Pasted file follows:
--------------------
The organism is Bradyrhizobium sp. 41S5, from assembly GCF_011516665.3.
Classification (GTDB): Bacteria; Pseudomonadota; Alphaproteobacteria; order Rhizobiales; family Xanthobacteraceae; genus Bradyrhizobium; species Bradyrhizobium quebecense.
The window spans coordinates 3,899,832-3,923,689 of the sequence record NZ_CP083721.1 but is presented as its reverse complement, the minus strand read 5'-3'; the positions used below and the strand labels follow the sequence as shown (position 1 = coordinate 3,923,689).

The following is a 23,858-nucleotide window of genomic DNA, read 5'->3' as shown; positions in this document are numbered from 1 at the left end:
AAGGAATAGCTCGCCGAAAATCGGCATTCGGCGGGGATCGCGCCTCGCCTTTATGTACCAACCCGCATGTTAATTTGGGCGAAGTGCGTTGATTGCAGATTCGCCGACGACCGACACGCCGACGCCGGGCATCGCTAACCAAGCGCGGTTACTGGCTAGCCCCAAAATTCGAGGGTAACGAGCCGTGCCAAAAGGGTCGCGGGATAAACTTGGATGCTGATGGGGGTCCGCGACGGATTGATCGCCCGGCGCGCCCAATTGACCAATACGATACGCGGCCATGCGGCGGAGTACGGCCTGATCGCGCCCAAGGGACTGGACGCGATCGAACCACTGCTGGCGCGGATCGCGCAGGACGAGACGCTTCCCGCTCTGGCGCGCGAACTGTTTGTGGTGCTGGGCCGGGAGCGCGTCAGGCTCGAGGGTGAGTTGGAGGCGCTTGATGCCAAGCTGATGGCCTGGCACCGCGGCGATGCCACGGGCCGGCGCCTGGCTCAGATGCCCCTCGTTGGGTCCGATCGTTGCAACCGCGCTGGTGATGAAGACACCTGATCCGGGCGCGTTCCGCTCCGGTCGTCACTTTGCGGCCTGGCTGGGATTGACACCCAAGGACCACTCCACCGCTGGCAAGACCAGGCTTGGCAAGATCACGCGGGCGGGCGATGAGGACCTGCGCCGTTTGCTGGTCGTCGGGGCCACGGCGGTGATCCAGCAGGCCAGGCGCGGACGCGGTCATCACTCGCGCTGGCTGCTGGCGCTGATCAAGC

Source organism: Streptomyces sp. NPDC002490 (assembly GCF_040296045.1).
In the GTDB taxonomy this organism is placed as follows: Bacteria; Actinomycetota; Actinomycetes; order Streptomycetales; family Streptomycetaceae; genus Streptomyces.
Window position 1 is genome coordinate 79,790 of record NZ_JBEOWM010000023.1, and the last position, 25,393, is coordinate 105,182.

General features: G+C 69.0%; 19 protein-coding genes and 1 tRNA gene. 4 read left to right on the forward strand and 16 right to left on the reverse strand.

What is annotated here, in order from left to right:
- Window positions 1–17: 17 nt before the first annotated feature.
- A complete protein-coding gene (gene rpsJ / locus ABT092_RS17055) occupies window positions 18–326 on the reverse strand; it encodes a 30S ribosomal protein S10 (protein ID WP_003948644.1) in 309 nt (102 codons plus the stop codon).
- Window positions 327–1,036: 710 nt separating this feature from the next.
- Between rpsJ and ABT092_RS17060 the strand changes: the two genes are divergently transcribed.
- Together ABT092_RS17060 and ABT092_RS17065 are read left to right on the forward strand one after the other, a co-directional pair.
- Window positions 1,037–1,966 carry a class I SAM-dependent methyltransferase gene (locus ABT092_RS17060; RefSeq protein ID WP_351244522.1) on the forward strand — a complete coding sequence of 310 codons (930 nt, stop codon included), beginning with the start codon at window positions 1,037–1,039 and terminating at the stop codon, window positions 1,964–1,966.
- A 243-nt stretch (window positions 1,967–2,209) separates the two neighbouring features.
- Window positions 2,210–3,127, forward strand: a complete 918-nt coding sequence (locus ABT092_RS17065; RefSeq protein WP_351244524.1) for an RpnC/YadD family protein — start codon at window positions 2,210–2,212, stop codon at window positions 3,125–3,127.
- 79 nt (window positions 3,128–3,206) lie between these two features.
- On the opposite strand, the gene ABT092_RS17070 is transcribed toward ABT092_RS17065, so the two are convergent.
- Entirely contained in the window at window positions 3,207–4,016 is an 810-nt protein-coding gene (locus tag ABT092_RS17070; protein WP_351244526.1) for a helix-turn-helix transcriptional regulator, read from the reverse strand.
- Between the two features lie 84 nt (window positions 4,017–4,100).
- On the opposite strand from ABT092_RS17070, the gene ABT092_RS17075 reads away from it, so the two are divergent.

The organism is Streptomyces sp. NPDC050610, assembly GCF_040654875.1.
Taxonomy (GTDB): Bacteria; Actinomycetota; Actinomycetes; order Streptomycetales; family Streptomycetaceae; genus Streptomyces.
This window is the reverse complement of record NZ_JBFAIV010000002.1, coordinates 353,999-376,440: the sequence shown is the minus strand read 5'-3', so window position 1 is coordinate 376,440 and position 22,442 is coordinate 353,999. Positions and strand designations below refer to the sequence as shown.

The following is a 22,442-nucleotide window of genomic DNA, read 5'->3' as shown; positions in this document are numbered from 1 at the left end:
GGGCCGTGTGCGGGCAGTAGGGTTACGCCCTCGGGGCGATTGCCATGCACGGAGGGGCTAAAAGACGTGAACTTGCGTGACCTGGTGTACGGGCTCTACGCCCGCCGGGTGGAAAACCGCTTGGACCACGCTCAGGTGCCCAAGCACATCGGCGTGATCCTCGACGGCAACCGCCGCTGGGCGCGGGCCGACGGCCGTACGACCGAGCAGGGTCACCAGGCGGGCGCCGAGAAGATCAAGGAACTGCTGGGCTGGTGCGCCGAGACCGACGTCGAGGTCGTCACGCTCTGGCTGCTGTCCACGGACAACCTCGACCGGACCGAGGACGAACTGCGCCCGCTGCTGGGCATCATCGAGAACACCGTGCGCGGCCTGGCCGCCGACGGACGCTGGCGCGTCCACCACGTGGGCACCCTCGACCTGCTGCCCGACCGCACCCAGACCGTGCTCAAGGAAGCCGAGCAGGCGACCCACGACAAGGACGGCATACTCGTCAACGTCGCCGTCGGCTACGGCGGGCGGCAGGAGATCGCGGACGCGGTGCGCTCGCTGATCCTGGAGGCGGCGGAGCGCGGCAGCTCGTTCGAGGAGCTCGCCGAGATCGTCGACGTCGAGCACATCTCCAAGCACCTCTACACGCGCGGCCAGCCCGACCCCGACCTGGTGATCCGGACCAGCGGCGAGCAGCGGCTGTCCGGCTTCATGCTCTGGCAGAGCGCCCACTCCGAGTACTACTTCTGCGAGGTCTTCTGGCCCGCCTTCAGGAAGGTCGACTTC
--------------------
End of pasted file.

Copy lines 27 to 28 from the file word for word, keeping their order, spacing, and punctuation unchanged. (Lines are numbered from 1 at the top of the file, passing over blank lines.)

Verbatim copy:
The following is a 22,442-nucleotide window of genomic DNA, read 5'->3' as shown; positions in this document are numbered from 1 at the left end:
GGGCCGTGTGCGGGCAGTAGGGTTACGCCCTCGGGGCGATTGCCATGCACGGAGGGGCTAAAAGACGTGAACTTGCGTGACCTGGTGTACGGGCTCTACGCCCGCCGGGTGGAAAACCGCTTGGACCACGCTCAGGTGCCCAAGCACATCGGCGTGATCCTCGACGGCAACCGCCGCTGGGCGCGGGCCGACGGCCGTACGACCGAGCAGGGTCACCAGGCGGGCGCCGAGAAGATCAAGGAACTGCTGGGCTGGTGCGCCGAGACCGACGTCGAGGTCGTCACGCTCTGGCTGCTGTCCACGGACAACCTCGACCGGACCGAGGACGAACTGCGCCCGCTGCTGGGCATCATCGAGAACACCGTGCGCGGCCTGGCCGCCGACGGACGCTGGCGCGTCCACCACGTGGGCACCCTCGACCTGCTGCCCGACCGCACCCAGACCGTGCTCAAGGAAGCCGAGCAGGCGACCCACGACAAGGACGGCATACTCGTCAACGTCGCCGTCGGCTACGGCGGGCGGCAGGAGATCGCGGACGCGGTGCGCTCGCTGATCCTGGAGGCGGCGGAGCGCGGCAGCTCGTTCGAGGAGCTCGCCGAGATCGTCGACGTCGAGCACATCTCCAAGCACCTCTACACGCGCGGCCAGCCCGACCCCGACCTGGTGATCCGGACCAGCGGCGAGCAGCGGCTGTCCGGCTTCATGCTCTGGCAGAGCGCCCACTCCGAGTACTACTTCTGCGAGGTCTTCTGGCCCGCCTTCAGGAAGGTCGACTTC